Blog | May 3, 2016

An Absent Life Science Blogger's Backstory

Source: Life Science Leader
wayne koberstein

By Wayne Koberstein, Executive Editor, Life Science Leader magazine
Follow Me On Twitter @WayneKoberstein

An Absent Life Science Blogger’s Backstory

Let me tell you what I’ve been doing the last few months and why you haven’t seen a blog from me during all that time. Two activities have accounted for most of my workload — writing and travel. But of the two, writing has taken the lion’s share. I don’t mean the kind of writing I’m doing now, scribing down thoughts right out of my memory and imagination. I mean the sort of writing where most of the work takes place well before I press the first key for the first letter in the first draft. One series of articles now underway has so far required 16 interviews, some by phone, others on the road.

Alas, I am a specialized ignoramus, or dilettante; aka, a journalist. To ask even the most basic questions about the series topic — generally, new therapeutic approaches to neurodegenerative diseases — I first put myself through a veritable college course on the subject, reading and rereading through a tall (cyber) pile of related scientific, medical, and commercial literature. And yet, it is not the unseen labor I regret, but the unseen results. A monthly magazine has only so many pages to fill and cannot possibly contain the entire wealth of material it is possible to create in every project. And although we crafted our “Cutting Room Floor” to post additional editorial online, some material needs more context or commentary than the CRF affords, and the content just seems to fit better in a blog.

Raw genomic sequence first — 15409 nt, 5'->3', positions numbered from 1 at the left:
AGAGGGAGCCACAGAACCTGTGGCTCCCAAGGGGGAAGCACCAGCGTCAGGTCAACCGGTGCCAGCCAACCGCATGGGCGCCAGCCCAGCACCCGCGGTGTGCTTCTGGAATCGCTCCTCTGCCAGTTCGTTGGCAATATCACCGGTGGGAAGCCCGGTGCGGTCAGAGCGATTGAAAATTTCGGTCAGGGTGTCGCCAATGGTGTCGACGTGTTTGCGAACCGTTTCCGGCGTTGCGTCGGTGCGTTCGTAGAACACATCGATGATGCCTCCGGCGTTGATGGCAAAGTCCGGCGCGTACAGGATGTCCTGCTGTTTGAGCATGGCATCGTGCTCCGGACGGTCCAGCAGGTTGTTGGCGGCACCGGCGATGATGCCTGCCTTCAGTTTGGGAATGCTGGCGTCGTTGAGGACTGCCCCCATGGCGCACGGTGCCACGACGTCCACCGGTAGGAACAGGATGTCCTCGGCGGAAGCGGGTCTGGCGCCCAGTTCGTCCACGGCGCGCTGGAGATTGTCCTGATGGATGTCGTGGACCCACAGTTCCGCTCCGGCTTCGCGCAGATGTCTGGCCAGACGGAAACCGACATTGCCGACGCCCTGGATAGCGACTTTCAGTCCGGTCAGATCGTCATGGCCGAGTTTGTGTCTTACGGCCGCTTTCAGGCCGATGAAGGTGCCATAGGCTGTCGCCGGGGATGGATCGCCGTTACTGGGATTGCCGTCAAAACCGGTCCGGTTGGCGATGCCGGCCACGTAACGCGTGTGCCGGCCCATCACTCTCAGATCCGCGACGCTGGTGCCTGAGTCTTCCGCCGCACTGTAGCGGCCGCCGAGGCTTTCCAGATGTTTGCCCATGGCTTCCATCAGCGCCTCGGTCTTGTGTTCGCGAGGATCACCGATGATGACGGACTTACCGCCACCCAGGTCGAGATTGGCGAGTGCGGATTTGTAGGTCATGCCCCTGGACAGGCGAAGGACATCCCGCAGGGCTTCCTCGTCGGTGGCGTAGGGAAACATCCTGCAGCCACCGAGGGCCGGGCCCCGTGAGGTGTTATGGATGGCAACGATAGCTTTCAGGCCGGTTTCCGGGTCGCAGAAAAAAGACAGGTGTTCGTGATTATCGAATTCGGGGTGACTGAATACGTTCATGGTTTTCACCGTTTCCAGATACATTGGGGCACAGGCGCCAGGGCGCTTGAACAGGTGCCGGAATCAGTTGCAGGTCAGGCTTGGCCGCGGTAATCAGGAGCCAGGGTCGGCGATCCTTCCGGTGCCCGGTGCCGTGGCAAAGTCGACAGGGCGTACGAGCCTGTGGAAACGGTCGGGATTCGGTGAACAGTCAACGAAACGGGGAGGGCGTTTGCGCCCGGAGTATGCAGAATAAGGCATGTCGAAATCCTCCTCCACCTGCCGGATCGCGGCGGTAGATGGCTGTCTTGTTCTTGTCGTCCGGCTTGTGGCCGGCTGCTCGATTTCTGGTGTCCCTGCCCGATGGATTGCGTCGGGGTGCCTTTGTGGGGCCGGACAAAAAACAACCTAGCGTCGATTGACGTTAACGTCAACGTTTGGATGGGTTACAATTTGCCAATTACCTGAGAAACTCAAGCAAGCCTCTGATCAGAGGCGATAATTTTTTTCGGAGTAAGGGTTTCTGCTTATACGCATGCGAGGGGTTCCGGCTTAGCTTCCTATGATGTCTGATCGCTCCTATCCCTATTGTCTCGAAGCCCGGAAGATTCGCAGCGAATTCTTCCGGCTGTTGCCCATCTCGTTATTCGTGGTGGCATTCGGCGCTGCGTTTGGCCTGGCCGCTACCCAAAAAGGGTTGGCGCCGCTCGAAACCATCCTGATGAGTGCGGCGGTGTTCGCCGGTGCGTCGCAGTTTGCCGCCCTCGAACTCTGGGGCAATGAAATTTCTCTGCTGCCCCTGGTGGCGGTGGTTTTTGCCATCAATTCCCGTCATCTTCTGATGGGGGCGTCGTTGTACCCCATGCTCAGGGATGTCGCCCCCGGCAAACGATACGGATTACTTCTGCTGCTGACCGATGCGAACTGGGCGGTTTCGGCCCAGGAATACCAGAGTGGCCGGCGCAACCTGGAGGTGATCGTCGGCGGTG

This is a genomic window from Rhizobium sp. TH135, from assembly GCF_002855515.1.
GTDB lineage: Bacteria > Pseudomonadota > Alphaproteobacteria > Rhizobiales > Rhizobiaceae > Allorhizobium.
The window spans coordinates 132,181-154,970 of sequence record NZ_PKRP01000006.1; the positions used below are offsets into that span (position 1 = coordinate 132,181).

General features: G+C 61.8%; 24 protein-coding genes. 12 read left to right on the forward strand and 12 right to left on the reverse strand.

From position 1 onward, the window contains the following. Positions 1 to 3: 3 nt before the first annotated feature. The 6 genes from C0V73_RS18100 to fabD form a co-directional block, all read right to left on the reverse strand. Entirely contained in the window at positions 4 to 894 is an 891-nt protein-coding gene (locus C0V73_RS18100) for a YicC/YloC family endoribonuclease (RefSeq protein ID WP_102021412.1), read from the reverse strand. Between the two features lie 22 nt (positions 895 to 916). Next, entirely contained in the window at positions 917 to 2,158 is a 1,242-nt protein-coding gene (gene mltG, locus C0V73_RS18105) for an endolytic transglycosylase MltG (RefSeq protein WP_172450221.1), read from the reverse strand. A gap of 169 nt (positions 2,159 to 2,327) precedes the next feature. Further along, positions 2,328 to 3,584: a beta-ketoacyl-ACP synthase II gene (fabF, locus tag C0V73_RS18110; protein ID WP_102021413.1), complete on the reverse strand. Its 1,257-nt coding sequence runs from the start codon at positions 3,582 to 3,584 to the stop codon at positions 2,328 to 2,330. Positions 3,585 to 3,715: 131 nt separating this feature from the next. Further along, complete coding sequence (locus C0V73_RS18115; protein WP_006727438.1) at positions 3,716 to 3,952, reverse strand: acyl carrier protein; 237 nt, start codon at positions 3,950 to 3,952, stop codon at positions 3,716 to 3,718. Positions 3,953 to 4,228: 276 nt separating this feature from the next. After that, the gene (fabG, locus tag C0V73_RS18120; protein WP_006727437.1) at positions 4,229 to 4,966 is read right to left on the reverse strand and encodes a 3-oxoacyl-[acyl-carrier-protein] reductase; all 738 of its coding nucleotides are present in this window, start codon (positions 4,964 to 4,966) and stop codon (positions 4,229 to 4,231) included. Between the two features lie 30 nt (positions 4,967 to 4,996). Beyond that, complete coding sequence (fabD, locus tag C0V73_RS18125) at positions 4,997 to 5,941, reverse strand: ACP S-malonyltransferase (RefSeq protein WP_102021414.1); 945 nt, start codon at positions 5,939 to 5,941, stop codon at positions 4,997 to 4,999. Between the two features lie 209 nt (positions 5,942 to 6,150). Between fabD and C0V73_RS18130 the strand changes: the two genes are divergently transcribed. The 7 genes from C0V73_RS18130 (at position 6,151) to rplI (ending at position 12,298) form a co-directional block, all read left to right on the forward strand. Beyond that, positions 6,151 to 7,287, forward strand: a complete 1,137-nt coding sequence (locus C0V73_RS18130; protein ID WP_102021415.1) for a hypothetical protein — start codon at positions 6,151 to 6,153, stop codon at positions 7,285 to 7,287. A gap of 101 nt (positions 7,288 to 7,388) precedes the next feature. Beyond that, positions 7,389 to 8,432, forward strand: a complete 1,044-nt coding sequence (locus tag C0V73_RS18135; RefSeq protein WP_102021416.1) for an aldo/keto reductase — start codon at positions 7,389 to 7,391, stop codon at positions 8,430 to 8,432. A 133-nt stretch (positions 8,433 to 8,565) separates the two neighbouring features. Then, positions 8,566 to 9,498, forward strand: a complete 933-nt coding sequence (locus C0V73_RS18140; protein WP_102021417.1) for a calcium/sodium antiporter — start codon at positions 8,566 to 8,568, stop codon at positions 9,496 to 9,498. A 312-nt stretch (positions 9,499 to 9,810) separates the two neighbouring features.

So I’m going to make up for the blogging lapse by laying out a backstory made of the ideas, unused editorial fragments, and hopefully relevant views that just can’t seem to find a home in any of my other published work. So keep reading … at least it shouldn’t be boring.



Like many of you, I opened the year in San Francisco at and around the JP Morgan Healthcare Conference. Chief editor Rob Wright has covered the event, as well as the BIO CEO & Investor Conference in New York, which we both attended a month later. In each case, memory will have to serve as the main filter that captures the highlights of my experience, along with a strong collection of contacts and interviews that will surface in my other writing.

What stands out most in my recollection of JPMCC is its unparalleled personal contact — and I mean that literally, as in “shoulder-to-shoulder.” During rush periods, when everyone was on the move at once, by the time I and my closest co-pedestrians made it together from one end of the long hall to the other, we had shaken hands, exchanged cards, caught up on each other’s life, and generally become fast friends.

What stands out next is a sensation that was intangible but pervasive, something I can only call a lifting of spirits. Of course, having missed JPMHCC in 2015, I am probably comparing the high ambience this time around with the relative somberness of the previous years, when the echoing bell of the Great Recession still pealed across the industry. Just weeks after this year’s gathering, the mood had changed again, not all the way back to somber, but certainly to sober. The downswing mainly reflected the persistence of the Wall Street bear  — the icon of weak share prices, plunging market caps, and risky IPOs — in the bio sector. Most of the experts had expected the bear to head for the hills after the new year, but instead it kept on gnawing away at share value. One pharma-company VC, greeting me at BIO CEO, virtually apologized for his pre-JPMCC optimism about the life science investment climate. It was a kind of a “keep your fingers crossed” remark.